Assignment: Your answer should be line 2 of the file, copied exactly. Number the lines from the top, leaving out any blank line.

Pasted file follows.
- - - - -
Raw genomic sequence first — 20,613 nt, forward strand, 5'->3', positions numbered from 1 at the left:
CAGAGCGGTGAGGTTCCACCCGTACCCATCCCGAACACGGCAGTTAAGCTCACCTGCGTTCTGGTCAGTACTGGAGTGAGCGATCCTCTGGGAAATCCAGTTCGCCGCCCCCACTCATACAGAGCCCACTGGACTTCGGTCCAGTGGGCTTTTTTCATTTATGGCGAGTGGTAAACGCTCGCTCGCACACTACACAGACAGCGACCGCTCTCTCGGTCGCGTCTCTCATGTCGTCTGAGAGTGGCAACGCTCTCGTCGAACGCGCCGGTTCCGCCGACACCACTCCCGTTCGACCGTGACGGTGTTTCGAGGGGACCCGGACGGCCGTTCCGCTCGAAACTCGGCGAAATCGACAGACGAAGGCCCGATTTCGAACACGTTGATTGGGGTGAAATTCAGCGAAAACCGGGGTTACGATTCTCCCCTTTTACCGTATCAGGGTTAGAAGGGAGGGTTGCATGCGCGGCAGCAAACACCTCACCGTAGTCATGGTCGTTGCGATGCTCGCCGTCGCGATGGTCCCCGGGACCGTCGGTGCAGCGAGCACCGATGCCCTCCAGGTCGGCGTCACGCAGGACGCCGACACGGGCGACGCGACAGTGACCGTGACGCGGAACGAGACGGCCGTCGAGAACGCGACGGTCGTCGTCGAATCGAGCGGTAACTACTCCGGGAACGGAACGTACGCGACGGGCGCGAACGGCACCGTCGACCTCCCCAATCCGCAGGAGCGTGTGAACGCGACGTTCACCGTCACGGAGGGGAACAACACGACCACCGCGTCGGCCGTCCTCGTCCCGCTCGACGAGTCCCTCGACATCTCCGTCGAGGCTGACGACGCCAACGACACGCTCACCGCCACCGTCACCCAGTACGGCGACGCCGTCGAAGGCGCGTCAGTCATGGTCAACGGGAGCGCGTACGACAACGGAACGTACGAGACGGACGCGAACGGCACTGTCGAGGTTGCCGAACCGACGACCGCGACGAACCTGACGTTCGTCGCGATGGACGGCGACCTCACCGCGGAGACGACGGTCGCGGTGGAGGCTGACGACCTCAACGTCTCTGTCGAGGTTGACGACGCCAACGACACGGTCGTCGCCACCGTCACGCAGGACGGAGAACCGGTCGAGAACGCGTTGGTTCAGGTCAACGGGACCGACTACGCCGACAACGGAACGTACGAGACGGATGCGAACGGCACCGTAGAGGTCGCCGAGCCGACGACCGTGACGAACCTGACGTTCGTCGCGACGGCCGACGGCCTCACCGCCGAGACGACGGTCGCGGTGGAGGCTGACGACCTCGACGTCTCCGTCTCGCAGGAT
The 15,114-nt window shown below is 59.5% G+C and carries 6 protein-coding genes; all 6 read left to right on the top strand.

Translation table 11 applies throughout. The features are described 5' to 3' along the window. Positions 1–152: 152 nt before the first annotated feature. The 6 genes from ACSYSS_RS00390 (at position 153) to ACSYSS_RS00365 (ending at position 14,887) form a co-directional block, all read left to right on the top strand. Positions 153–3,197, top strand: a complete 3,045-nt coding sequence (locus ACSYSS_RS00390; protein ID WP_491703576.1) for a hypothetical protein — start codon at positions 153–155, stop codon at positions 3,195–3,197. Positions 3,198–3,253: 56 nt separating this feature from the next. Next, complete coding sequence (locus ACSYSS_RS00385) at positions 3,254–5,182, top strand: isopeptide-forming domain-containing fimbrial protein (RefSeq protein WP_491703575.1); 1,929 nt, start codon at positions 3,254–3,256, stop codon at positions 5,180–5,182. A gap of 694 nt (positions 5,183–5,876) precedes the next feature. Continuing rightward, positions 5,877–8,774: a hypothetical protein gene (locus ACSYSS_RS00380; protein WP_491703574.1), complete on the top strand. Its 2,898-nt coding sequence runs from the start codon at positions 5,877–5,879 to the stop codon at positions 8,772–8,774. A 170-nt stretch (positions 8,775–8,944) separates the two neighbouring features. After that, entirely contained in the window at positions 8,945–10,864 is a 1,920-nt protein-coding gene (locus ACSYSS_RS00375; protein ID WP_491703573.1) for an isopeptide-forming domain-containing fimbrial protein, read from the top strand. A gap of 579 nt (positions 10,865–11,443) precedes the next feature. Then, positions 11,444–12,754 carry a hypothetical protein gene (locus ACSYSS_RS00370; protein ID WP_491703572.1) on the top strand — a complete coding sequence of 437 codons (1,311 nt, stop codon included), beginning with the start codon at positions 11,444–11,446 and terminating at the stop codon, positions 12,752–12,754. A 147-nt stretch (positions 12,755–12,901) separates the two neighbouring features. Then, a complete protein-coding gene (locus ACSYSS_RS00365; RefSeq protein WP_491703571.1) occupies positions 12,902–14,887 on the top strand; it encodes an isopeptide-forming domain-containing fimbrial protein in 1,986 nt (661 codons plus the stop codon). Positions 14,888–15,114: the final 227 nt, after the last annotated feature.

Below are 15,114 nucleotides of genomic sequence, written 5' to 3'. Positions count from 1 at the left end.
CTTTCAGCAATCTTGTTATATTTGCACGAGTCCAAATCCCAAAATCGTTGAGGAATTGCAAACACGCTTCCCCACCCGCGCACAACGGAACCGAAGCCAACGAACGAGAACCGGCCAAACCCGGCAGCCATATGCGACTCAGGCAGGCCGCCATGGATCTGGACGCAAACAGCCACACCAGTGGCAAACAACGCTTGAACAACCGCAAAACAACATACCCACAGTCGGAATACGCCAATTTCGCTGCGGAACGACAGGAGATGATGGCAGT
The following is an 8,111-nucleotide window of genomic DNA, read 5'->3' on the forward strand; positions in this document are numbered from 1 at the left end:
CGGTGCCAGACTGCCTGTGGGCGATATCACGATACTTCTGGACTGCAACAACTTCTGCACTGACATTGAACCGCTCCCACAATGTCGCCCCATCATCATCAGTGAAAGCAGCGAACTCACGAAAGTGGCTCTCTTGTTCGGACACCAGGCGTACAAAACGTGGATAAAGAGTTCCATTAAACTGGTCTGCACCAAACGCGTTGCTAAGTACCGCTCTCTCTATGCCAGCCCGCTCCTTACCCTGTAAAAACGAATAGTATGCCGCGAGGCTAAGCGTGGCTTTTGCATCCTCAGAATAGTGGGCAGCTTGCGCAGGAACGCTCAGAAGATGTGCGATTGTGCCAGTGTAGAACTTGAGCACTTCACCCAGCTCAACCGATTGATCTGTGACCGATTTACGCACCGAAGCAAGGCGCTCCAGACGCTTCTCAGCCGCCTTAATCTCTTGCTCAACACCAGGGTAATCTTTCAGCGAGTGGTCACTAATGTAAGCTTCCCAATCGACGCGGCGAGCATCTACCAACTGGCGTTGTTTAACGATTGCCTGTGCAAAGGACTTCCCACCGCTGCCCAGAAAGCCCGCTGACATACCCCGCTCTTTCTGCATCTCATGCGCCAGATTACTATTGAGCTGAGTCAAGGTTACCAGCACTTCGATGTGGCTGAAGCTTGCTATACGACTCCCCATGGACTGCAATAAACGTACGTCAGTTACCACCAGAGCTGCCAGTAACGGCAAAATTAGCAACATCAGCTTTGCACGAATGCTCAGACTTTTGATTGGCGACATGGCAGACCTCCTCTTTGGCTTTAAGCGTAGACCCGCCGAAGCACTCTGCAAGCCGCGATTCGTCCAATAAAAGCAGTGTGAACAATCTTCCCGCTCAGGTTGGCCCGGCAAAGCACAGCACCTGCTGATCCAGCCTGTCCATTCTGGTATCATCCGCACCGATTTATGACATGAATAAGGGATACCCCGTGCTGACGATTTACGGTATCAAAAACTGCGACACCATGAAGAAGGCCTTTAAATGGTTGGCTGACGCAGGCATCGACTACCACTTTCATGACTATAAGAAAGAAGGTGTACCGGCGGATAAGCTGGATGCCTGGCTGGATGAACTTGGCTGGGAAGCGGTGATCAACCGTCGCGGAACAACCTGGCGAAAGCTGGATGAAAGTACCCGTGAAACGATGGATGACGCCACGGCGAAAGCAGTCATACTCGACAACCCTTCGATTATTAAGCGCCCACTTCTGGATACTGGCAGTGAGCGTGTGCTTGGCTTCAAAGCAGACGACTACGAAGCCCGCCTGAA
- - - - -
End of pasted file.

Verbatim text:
CAGAGCGGTGAGGTTCCACCCGTACCCATCCCGAACACGGCAGTTAAGCTCACCTGCGTTCTGGTCAGTACTGGAGTGAGCGATCCTCTGGGAAATCCAGTTCGCCGCCCCCACTCATACAGAGCCCACTGGACTTCGGTCCAGTGGGCTTTTTTCATTTATGGCGAGTGGTAAACGCTCGCTCGCACACTACACAGACAGCGACCGCTCTCTCGGTCGCGTCTCTCATGTCGTCTGAGAGTGGCAACGCTCTCGTCGAACGCGCCGGTTCCGCCGACACCACTCCCGTTCGACCGTGACGGTGTTTCGAGGGGACCCGGACGGCCGTTCCGCTCGAAACTCGGCGAAATCGACAGACGAAGGCCCGATTTCGAACACGTTGATTGGGGTGAAATTCAGCGAAAACCGGGGTTACGATTCTCCCCTTTTACCGTATCAGGGTTAGAAGGGAGGGTTGCATGCGCGGCAGCAAACACCTCACCGTAGTCATGGTCGTTGCGATGCTCGCCGTCGCGATGGTCCCCGGGACCGTCGGTGCAGCGAGCACCGATGCCCTCCAGGTCGGCGTCACGCAGGACGCCGACACGGGCGACGCGACAGTGACCGTGACGCGGAACGAGACGGCCGTCGAGAACGCGACGGTCGTCGTCGAATCGAGCGGTAACTACTCCGGGAACGGAACGTACGCGACGGGCGCGAACGGCACCGTCGACCTCCCCAATCCGCAGGAGCGTGTGAACGCGACGTTCACCGTCACGGAGGGGAACAACACGACCACCGCGTCGGCCGTCCTCGTCCCGCTCGACGAGTCCCTCGACATCTCCGTCGAGGCTGACGACGCCAACGACACGCTCACCGCCACCGTCACCCAGTACGGCGACGCCGTCGAAGGCGCGTCAGTCATGGTCAACGGGAGCGCGTACGACAACGGAACGTACGAGACGGACGCGAACGGCACTGTCGAGGTTGCCGAACCGACGACCGCGACGAACCTGACGTTCGTCGCGATGGACGGCGACCTCACCGCGGAGACGACGGTCGCGGTGGAGGCTGACGACCTCAACGTCTCTGTCGAGGTTGACGACGCCAACGACACGGTCGTCGCCACCGTCACGCAGGACGGAGAACCGGTCGAGAACGCGTTGGTTCAGGTCAACGGGACCGACTACGCCGACAACGGAACGTACGAGACGGATGCGAACGGCACCGTAGAGGTCGCCGAGCCGACGACCGTGACGAACCTGACGTTCGTCGCGACGGCCGACGGCCTCACCGCCGAGACGACGGTCGCGGTGGAGGCTGACGACCTCGACGTCTCCGTCTCGCAGGAT